World leaders have a critical opportunity at the G7 and Pre-COP summits “to set a bold new direction” in the fight against climate change, six nuclear industry groups say in an open letter published today. The letter was signed by the heads of the Canadian Nuclear Association, Europe’s Foratom, the Japan Atomic Industrial Forum, the USA’s Nuclear Energy Institute, the UK’s Nuclear Industry Association and World Nuclear Association – respectively, John Gorman, Yves Desbazeille, Shiro Arai, Maria Korsnick, Tom Greatrex and Sama Bilbao y León.
Nuclear power is currently the biggest source of low-carbon electricity in developed economies and the second largest globally, but by 2040 more than 100 gigawatts of nuclear capacity is due to retire. Over the same period, global electricity demand is expected to increase by 50%. The choice policymakers face then is: risk “the single greatest loss of clean power in world history”, or preserve and expand nuclear energy’s proven contribution to curbing emissions.
“Last month, world leaders met to stress the need for urgent actions to address climate change. The Leaders Summit on Climate Change – and the commitments discussed – occurred against a daunting backdrop: economies around the world have less than 30 years to cut overall carbon emissions to net zero. Next month, the G7 will take up this challenge, as will international partners in Milan before COP26. These meetings offer a critical chance to set a bold new direction in our fight against climate change,” the letter reads.
It lists the immediate steps needed to prevent the premature closure of existing nuclear generation capacity and to accelerate the scale and timeframe for investment in new nuclear capacity.
First, nuclear energy should be clearly recognised in national and international policies and conventions as clean, low-carbon and sustainable alongside other low-carbon, clean and sustainable energy technologies.
Second, national and international policy frameworks should ensure equal access to climate financing for all low-carbon energy sources, including nuclear, and clearly signal this to the private finance and investment community as it assesses each company and project on its merits through a full range of Environmental, Social and Corporate Governance metrics.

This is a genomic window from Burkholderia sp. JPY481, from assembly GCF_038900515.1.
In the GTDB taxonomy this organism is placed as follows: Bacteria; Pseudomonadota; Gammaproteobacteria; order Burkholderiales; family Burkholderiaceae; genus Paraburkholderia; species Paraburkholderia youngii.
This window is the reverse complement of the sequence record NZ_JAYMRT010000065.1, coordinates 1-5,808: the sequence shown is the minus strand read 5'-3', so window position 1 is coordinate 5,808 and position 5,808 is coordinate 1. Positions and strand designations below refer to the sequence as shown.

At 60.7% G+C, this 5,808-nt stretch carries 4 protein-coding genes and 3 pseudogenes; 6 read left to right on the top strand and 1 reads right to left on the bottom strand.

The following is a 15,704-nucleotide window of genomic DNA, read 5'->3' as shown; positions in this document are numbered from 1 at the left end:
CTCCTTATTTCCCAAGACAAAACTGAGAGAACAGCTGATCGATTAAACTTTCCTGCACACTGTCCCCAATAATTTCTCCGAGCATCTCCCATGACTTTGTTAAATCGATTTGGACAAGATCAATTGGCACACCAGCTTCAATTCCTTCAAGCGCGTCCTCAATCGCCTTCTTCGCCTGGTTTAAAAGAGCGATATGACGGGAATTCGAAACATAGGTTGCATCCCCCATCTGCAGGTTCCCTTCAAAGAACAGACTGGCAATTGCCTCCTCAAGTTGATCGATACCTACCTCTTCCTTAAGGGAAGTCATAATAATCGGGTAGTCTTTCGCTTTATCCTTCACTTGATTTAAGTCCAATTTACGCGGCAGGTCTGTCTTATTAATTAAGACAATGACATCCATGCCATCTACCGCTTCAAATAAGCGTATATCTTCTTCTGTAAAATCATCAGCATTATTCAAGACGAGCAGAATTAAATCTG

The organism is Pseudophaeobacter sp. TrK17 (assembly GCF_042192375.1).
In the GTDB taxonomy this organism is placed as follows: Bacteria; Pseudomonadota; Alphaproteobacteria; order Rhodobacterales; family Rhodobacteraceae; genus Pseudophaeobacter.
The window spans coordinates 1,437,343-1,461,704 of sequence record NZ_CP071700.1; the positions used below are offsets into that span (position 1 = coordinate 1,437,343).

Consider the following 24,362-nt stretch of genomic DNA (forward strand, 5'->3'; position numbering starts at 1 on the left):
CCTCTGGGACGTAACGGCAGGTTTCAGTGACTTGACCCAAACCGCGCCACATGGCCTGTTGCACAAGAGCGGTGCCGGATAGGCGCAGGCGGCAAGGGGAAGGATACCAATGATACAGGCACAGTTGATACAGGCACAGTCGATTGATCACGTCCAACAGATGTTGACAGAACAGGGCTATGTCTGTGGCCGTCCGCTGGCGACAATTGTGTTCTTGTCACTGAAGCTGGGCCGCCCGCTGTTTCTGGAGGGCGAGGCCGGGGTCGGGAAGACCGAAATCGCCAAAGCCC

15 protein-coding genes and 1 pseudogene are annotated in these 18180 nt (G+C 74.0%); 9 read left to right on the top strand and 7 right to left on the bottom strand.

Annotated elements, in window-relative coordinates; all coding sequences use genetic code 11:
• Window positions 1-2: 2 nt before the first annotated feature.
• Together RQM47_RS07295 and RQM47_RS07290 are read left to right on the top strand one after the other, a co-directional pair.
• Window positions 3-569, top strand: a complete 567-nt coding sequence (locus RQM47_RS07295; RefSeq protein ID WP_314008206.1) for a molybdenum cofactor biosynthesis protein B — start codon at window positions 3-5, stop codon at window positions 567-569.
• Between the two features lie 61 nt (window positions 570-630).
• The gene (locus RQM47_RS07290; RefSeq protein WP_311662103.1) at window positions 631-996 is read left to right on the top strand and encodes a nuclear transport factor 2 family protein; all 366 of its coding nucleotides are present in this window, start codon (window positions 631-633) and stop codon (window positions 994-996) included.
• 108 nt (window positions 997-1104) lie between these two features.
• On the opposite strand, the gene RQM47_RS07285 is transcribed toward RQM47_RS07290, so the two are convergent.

Third, countries should maximise the generating potential of their existing nuclear reactors and build replacements for retiring reactors, to ensure that the world does not lose clean power capacity.
Fourth, countries with existing civil nuclear energy expertise should support countries that wish to deploy nuclear energy responsibly, as well as expanding their own nuclear capacity.
And countries should include nuclear energy alongside other low-carbon energy technologies in their Nationally Determined Contributions and in their Low-Emissions Development Strategies.
“With these actions, global leaders can build on past investments in low-carbon capacity as they pursue technology-neutral policies that will make it possible for countries to deploy all the low-carbon options available,” the letter reads.
Quoting Fatih Birol, head of the International Energy Agency (IEA), they wrote: “We do not have the luxury to exclude any clean energy technologies if we are serious about climate change.”
The IEA will next week publish the world’s first comprehensive roadmap for the energy sector to reach net-zero emissions by 2050. This will set out in detail what is needed from governments, companies, investors and citizens to fully decarbonise the energy sector and put emissions on a path in line with a temperature rise of 1.5 degrees Celsius. The IEA says this roadmap, to be published on 18 May, will “build momentum” ahead of the UN COP26 Summit in Glasgow in November.
Source: World Nuclear News